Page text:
Brian Fickes answered the door with a mop in his hand, and the deputy smelled bleach.
Have you seen Kim Cox lately? the deputy asked. He went fishing, Fickes said, according to the deputy's testimony.
It was May 24, 2011, and no one had seen or heard from Cox, 69, since May 20 when he bought a bottle of brandy from Walmart.
On Tuesday, Fickes was in court on trial charged with Cox's murder.
"This defendant committed premeditated (homicide) by shooting (Cox) three times in back of head and neck and one time in the forehead," Assistant State Attorney Bryan Sarabia said, "and then he spent four days making excuses and covering it up."
A neighbor said Fickes talked Cox into letting him stay for one night - and then never left.
The deputy left Cox's house in Hudson that day, and a friend came by looking for him the next. In fact, many friends stopped by. They'd never gone so long without hearing from the Country Club Estates retiree.
The deputy came back around 9 p.m., and a woman named Ashley Paquette, who identified herself as Fickes' girlfriend, let the deputy in. He smelled something familiar, something he'd encountered in his line of work before.
"It was a foul odor," Pasco sheriff's Deputy Jose Valenzuela testified. "Decomposition. Something was decomposing."
A pile of garbage seeped in the floor of the garage of the small family home, covered by a yellow blanket, white sheets, door mats and a deflated air mattress.
"Are you sure there's not a dead body underneath the garbage?" Valenzuela asked. Fickes said "of course not."
"Then, I see a human hand sticking out of the pile," Valenzuela said. "I immediately turned around and asked Mr. Fickes, 'How long has he been there?' He says four days. Just by the look in his eye, he had a blank look, I pulled out my weapon and pointed it at him and told him to get on his knees and put his hands behind his back."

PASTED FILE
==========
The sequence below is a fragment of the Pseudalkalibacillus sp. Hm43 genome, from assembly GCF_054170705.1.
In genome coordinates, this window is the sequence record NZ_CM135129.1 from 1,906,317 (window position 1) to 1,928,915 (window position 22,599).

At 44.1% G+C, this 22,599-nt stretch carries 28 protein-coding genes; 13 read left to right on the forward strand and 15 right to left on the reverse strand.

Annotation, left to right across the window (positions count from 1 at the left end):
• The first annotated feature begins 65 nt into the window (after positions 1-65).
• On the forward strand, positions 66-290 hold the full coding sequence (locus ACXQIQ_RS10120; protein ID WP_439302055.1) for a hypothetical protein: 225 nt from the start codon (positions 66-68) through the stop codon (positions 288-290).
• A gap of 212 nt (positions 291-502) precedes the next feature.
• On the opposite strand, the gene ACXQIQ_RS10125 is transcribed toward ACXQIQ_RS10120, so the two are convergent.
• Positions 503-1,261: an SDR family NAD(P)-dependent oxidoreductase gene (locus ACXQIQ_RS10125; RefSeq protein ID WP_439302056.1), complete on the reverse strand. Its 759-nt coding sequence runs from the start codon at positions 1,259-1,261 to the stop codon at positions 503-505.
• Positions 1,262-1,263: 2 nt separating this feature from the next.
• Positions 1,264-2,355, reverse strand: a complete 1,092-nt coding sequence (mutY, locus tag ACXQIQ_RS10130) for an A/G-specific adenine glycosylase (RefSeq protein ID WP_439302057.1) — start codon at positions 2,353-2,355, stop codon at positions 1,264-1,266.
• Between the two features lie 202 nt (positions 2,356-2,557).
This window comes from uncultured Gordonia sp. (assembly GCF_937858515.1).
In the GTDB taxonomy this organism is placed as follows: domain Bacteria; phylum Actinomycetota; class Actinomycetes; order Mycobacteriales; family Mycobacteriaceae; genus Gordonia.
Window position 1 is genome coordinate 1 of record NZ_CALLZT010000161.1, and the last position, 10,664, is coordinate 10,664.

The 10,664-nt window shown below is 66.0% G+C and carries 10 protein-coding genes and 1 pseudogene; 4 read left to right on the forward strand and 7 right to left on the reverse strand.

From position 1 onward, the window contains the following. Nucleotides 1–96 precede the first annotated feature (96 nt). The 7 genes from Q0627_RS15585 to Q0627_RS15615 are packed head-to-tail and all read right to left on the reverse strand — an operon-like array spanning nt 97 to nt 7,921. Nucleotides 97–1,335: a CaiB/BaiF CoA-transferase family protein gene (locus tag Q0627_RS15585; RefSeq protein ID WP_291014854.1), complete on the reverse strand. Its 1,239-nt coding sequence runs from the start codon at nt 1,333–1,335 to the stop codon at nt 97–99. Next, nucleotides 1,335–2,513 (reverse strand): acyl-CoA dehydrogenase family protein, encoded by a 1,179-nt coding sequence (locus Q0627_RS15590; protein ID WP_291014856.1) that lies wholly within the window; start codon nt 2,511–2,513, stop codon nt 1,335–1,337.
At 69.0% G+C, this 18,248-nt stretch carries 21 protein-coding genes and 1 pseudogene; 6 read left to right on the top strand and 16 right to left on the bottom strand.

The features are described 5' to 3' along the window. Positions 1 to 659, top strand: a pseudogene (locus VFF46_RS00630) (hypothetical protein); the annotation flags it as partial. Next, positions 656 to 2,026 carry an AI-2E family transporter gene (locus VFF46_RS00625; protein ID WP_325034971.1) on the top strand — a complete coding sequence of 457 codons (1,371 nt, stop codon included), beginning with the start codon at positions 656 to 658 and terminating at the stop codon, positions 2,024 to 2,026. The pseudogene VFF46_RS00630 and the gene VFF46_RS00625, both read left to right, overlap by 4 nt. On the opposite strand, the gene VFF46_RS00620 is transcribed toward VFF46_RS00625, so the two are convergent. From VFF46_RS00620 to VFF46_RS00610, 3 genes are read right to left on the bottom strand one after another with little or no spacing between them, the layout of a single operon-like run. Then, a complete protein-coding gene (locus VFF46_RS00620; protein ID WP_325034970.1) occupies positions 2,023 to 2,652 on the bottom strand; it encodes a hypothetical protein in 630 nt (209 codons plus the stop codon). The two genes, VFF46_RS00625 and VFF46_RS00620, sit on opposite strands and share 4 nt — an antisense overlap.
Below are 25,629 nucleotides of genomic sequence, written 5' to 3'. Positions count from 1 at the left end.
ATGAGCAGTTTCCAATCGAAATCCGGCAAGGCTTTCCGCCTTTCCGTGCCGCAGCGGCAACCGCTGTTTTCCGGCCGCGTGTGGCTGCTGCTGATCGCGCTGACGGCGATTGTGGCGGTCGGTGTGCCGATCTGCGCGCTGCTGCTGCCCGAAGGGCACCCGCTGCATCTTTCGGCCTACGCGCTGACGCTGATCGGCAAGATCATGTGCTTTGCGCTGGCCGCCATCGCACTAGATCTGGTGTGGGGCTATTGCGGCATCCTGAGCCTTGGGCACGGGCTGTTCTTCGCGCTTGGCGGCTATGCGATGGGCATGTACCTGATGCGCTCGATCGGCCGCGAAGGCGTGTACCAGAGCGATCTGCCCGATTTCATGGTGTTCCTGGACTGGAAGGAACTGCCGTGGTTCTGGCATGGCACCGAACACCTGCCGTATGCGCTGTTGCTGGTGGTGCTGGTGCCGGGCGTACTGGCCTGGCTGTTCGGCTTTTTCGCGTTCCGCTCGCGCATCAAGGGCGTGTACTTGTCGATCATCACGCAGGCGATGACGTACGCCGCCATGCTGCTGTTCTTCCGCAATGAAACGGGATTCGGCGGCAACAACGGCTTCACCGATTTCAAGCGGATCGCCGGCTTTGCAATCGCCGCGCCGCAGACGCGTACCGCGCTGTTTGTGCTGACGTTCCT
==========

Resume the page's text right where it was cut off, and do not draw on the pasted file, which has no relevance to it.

Paquette screamed, "Why did you do this?" and "Oh my God, I didn't know!" over and over again, according to the deputy.
"I told you, he kept screwing with me," Fickes told her.
In the days before the discovery, Fickes drove around in Cox's 1997 Dodge Ram van, talked on Cox's cellphone, sat on Cox's chair outside - a metal one by the garage door, and ate fast food while he drove Paquette around, according to Paquette's father.
Fickes' court appointed attorney, Anne Borghetti, reserved her opening statement in the trial until the state rests its case. Prosecutors called forensic experts, family members, a man who saw Fickes disposing of trash and a woman who saw him buy bleach. Investigators found Cox's .22 caliber rifle underneath a sofa where Fickes slept in a sunroom in the house. A guest room - Cox's office - was bare and reeked of bleach. Investigators found blood stains in the carpet padding and a trail leading to the garage.
Fickes' attorney filed a motion to dismiss the case citing Florida's "stand your ground" statute. Circuit Judge William Webb denied it. In court documents, Fickes claimed Cox pointed "what Mr. Fickes believed was a gun" at his head.
The trial continues today.